2004: Feature - Leatherstocking a Hall of Fame visit
Your tee time isn’t for another hour, but it’s hard not to be thinking about the round, because sections of the gorgeous Leatherstocking Golf Course are spread out before you. Actually, it is difficult to drink coffee on the veranda at the Otesaga Hotel and not take your eyes off the Devereux Emmet track, which was built in 1909.
It’s even tougher not to be playing, in your head, the holes he laid out on the shores of Lake Otsego, especially the 18th, a curvy par 5 that hugs the water and requires three precise shots to a testy two-tiered green. In time, you keep telling yourself, in time. But the sun is rising ever so slowly, the dew of the fall morning is only starting to evaporate, and there still is plenty of French Roast to be drunk (and plenty of that delightful Hennepin from the local Ommegang brewery to work out of the system). So you content yourself with some more gazing at the greens and fairways as the cool lake breeze brushes gently across your face.
This is Cooperstown, the New York village 60 miles west of Albany and founded in 1786 by William Cooper, the father of James Fenimore Cooper, the man who wrote “Last of the Mohicans” and, yes, “Leatherstocking Tales.” And you quickly get the sense that this is no ordinary town, or golf course, as you trudge up the second fairway and listen to cows moo from the Farmers’ Museum across Lake Street. Men and women in period dress stroll around the property, which beautifully recreates an agricultural village of 1845. One hammers out a new pair of horseshoes on an anvil, and another milks his cow. The Museum is visible as you play the par-3 third, when you turn down No. 4, and then again at No. 12. It is the lake that suddenly gets your attention again, still quiet and smooth at this early hour, the famed“glimmerglass” about which Cooper wrote so eloquently. And down the road is the Major League Baseball Hall of Fame and Doubleday Field.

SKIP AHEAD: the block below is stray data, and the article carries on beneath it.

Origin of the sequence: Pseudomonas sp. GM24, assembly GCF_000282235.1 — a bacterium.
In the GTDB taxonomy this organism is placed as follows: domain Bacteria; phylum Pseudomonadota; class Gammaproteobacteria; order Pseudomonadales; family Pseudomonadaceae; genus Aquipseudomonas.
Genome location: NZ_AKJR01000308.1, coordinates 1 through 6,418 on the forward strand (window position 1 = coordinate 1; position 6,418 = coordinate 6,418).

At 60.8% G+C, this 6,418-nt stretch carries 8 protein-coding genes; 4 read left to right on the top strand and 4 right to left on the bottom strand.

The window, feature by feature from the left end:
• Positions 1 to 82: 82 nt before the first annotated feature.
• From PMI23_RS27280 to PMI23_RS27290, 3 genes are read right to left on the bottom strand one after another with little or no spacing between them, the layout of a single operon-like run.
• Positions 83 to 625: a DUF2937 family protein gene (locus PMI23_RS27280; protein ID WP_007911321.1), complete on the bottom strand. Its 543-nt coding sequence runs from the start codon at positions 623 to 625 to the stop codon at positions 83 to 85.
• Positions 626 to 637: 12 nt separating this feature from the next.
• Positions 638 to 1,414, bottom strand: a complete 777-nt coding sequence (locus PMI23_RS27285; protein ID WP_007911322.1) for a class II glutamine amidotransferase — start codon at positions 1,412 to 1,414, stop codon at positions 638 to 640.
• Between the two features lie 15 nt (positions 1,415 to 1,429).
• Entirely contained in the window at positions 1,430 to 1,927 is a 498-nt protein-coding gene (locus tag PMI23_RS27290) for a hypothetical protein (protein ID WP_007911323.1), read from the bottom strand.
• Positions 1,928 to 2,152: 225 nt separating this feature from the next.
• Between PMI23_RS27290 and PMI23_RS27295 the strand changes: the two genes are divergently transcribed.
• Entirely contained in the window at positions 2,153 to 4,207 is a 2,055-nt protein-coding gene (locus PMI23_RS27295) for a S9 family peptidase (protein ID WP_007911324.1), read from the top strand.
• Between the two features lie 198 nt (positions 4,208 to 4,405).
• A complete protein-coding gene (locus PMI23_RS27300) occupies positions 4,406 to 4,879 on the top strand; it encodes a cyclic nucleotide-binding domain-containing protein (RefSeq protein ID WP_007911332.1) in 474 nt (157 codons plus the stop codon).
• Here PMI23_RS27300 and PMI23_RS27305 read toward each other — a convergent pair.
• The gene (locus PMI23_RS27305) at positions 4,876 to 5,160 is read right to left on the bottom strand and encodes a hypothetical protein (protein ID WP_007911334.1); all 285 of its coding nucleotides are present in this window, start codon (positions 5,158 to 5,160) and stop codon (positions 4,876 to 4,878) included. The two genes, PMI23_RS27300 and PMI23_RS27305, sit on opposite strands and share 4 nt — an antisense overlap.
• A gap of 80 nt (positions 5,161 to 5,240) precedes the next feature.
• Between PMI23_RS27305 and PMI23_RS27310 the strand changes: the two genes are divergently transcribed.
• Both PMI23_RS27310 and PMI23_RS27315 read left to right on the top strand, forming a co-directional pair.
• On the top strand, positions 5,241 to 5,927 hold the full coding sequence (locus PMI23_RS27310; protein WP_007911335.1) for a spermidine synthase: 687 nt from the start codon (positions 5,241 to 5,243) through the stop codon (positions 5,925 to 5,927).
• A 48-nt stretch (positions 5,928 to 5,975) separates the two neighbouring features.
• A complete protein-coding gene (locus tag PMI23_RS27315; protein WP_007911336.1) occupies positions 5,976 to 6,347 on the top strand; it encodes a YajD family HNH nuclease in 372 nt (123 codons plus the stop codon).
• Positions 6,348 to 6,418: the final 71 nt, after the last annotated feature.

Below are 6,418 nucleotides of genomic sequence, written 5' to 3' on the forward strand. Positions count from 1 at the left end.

The vistas from the quirky Leatherstocking course with its intriguing green complexes and false fronts are what grab you for much of your round. But there are other diversions along the way, such as the Fenimore Art Museum, standing behind the eighth green with its excellent collection of North American Indian art.
The course crosses Lake Road and takes you up the hill through a quartet of tough holes, and then it’s back down toward the water, with anticipation building for the finish through a series of good, but not necessarily great, holes. As the final four approaches, the water is suddenly closer, and the design is more interesting and intense.
What’s not to love about the downhill tee shot on No. 16 to an ample landing area and then a short iron over a wee burn toward the pin? Or the drive off the 182-yard 17th to a green guarded by three bunkers, the lake running the entire right? Then it is time to play No. 18 and time to decide just how much of the “glimmerglass,” which also happens to be the name of the fabulous summer opera house in town, you want to bite off with your drive, which you hit from an island tee.
Two more shots, and you are back on the green, looking up at that veranda and understanding quite clearly why you could not take your eyes off that hole earlier in the morning.
You are glad that you have booked a tee time for the following day.